RE: Compression Strength of two different grades of brickwork

Abuh -

How are you measuring the "strength of the masonry".

Most codes recognize the f'm, which is determined by testing of a prism consisting of masonry units and mortar. Masonry for code development is usually determined by testing wall sections (vertically loaded, shear and flexure) to account for the differences for the materials and the ability of the materials to work together. They have shown that the effect of mortar is minimal, which simplifies the structural analysis and supports the lack of requiring strength tests of on-site mortar.

Being a wall of different materials, it is best to design based a wall panel consisting of the materials being used. Obviously, site samples of a prism of masonry units and mortar is impractical and unreliable.

Take a look at the ACI 350 document since it has been adopted in many European and Asian countries.

Dick

Engineer and international traveler interested in construction techniques, problems and proper design.

RE: Compression Strength of two different grades of brickwork

Concretemasonry:
I’m doing a slight thread highjack here...,

Dick, would you please look at the thread titled “CMU Disintegrating,” thread507-435859: CMU Disintegrating, 23FEB18, and tell us what you think on the subject. I would be interested to hear what you have to say, have you seen this before, what causes it, etc. All conc. blks. don’t seem to be affected the same way, all the time, even though in the same location, and while 5,6,7 blks. are severely deteriorated.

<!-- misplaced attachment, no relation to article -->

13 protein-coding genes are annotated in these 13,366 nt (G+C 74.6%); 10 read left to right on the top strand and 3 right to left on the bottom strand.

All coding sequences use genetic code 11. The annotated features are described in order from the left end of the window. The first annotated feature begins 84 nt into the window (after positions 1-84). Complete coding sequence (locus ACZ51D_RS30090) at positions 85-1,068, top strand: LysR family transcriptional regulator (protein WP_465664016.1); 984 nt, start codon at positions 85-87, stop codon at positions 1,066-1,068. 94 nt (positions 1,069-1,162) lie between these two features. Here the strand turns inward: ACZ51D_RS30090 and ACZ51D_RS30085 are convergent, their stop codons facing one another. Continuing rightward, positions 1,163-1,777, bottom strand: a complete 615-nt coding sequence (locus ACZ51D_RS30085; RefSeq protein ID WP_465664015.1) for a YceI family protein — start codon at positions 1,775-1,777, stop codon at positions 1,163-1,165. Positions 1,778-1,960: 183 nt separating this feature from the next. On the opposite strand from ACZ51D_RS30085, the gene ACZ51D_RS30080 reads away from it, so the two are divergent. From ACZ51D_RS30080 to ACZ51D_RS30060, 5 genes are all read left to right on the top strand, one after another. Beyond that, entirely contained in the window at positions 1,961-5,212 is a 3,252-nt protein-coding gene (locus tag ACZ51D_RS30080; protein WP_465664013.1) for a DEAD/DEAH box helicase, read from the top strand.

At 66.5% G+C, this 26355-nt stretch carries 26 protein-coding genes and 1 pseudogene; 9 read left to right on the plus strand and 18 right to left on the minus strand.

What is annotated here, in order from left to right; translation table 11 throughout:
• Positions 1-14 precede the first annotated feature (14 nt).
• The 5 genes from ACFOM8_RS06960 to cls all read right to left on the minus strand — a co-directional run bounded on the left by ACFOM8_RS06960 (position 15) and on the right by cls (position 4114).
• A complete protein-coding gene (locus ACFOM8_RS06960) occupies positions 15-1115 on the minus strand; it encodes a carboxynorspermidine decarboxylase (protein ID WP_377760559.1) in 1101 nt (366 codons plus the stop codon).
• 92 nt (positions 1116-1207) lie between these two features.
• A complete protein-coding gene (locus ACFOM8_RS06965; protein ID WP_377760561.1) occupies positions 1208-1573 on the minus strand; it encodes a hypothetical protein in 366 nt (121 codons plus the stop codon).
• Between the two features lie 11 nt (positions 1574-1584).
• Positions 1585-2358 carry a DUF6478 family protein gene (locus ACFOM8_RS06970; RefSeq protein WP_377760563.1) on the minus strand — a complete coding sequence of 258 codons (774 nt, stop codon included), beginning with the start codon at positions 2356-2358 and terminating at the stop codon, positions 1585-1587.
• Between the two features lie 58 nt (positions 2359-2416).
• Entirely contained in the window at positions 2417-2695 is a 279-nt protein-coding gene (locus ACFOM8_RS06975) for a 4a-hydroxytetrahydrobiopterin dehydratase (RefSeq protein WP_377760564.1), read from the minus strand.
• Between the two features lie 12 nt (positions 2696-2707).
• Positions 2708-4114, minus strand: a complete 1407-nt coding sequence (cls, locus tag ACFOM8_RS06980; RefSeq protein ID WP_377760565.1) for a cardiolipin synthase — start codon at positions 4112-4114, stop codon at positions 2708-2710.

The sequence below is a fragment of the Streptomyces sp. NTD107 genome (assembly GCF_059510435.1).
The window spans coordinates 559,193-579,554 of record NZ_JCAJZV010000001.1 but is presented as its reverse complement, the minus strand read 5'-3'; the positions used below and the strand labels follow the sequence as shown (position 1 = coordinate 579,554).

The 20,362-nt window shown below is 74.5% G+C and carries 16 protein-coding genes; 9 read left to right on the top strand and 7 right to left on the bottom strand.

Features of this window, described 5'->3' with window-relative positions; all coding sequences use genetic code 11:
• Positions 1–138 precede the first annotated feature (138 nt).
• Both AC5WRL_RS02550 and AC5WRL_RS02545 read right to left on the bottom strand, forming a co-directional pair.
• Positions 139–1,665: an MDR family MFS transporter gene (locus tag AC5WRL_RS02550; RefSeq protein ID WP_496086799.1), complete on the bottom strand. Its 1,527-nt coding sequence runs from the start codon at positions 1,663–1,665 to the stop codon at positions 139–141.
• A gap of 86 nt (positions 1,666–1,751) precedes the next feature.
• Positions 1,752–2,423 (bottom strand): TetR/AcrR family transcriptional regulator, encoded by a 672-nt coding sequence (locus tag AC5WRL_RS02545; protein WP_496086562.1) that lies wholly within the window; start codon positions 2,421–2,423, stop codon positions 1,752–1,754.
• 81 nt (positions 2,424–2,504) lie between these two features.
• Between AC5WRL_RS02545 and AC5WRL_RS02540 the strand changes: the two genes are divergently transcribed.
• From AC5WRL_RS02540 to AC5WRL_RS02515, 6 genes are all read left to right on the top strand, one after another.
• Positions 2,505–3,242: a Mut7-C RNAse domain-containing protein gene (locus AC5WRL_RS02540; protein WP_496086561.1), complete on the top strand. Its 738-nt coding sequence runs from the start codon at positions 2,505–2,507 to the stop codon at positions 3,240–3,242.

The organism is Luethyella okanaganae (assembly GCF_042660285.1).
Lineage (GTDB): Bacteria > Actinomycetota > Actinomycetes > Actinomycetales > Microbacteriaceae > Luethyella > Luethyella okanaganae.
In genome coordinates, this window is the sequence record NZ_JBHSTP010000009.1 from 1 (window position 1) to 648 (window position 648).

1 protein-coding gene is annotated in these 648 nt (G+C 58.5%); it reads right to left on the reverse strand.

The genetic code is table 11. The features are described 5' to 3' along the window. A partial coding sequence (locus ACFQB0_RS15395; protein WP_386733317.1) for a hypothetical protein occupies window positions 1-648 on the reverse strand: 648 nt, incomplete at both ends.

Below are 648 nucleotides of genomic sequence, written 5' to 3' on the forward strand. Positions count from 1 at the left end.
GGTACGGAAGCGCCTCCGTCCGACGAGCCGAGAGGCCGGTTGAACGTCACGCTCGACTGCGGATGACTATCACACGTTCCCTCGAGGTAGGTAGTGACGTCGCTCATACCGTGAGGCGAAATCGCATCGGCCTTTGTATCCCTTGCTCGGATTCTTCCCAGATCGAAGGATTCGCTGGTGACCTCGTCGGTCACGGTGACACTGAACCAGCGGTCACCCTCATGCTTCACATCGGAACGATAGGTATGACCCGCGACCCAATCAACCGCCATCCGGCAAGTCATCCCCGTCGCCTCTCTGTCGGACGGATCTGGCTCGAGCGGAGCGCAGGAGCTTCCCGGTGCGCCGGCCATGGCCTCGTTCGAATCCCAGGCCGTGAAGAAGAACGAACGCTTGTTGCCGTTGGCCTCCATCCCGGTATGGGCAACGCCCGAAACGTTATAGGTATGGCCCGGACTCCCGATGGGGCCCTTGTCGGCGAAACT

Red Flag This Post

Please let us know here why this post is inappropriate. Reasons such as off-topic, duplicates, flames, illegal, vulgar, or students posting their homework.

Red Flag Submitted

Thank you for helping keep Eng-Tips Forums free from inappropriate posts.
The Eng-Tips staff will check this out and take appropriate action.

Reply To This Thread

Posting in the Eng-Tips forums is a member-only feature.

Click Here to join Eng-Tips and talk with other members!


Resources


Close Box

Join Eng-Tips® Today!

Join your peers on the Internet's largest technical engineering professional community.
It's easy to join and it's free.

Here's Why Members Love Eng-Tips Forums:

Register now while it's still free!

Already a member? Close this window and log in.

Join Us             Close